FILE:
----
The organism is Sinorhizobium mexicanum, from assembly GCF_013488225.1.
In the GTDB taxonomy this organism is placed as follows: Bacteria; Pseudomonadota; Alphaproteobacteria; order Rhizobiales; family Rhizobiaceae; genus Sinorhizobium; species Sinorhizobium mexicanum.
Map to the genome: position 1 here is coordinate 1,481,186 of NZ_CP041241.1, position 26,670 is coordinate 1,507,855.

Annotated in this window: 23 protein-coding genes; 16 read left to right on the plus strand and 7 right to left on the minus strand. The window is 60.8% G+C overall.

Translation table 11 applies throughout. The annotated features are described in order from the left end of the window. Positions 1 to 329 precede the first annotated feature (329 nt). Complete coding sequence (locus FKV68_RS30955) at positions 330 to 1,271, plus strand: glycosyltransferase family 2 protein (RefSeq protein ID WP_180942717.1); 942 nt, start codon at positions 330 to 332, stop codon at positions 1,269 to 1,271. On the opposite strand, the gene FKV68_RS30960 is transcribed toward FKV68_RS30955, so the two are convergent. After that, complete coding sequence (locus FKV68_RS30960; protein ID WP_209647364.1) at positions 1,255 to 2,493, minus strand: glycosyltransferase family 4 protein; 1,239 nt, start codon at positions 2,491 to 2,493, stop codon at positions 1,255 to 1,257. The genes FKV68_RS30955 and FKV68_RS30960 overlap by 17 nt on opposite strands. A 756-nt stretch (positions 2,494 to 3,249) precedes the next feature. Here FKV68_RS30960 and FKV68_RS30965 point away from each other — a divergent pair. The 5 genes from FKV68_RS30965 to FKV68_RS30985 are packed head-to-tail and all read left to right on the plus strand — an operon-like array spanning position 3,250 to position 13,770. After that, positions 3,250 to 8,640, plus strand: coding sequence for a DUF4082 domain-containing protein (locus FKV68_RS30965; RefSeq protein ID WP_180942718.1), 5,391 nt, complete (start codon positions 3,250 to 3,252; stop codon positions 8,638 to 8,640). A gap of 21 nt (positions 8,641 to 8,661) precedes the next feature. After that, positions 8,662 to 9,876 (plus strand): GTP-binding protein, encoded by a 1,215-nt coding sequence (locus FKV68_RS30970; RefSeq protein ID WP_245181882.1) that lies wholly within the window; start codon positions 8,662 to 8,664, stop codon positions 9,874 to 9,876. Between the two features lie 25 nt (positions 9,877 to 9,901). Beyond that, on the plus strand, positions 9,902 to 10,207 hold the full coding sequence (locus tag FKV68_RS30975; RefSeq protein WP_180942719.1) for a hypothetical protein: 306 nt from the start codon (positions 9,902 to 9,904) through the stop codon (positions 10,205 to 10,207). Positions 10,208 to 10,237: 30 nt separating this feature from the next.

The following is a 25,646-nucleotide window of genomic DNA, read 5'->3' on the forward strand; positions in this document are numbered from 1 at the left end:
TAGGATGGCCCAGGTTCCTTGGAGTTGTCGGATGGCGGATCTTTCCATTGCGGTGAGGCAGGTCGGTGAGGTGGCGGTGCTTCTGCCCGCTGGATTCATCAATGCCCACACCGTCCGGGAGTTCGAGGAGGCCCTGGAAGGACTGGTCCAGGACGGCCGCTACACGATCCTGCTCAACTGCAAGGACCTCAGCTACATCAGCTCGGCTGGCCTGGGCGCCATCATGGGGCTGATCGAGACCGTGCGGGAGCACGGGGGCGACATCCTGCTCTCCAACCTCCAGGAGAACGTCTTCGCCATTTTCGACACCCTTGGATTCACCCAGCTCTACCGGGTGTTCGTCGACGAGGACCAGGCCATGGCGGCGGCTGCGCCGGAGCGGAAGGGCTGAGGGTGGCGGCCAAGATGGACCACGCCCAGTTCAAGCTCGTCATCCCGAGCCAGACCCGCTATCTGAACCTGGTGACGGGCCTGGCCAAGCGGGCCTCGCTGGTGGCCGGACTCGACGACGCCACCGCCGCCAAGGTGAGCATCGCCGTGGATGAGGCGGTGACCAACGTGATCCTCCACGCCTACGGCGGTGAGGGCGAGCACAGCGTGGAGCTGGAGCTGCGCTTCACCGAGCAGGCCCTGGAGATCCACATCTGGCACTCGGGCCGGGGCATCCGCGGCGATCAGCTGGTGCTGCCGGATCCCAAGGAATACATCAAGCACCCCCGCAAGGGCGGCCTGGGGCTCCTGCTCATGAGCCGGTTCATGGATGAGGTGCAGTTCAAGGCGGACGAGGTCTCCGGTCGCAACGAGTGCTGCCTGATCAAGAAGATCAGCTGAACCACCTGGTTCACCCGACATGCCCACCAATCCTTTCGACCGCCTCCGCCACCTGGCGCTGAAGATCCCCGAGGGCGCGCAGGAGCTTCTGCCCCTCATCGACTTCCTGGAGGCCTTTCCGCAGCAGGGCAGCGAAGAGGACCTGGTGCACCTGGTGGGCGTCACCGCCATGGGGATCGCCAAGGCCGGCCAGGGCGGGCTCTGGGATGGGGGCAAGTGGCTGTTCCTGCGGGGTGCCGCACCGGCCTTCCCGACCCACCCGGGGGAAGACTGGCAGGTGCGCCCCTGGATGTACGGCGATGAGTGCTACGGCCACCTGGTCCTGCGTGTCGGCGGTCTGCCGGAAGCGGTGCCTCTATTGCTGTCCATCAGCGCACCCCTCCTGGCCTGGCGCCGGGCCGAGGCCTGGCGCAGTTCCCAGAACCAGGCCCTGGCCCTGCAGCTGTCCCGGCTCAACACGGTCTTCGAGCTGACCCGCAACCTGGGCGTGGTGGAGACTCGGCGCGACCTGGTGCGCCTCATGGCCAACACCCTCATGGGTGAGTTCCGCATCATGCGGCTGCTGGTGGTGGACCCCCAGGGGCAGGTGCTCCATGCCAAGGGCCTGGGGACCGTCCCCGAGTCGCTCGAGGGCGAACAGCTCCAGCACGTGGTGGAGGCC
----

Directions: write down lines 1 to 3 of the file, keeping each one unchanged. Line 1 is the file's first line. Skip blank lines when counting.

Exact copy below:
The organism is Sinorhizobium mexicanum, from assembly GCF_013488225.1.
In the GTDB taxonomy this organism is placed as follows: Bacteria; Pseudomonadota; Alphaproteobacteria; order Rhizobiales; family Rhizobiaceae; genus Sinorhizobium; species Sinorhizobium mexicanum.
Map to the genome: position 1 here is coordinate 1,481,186 of NZ_CP041241.1, position 26,670 is coordinate 1,507,855.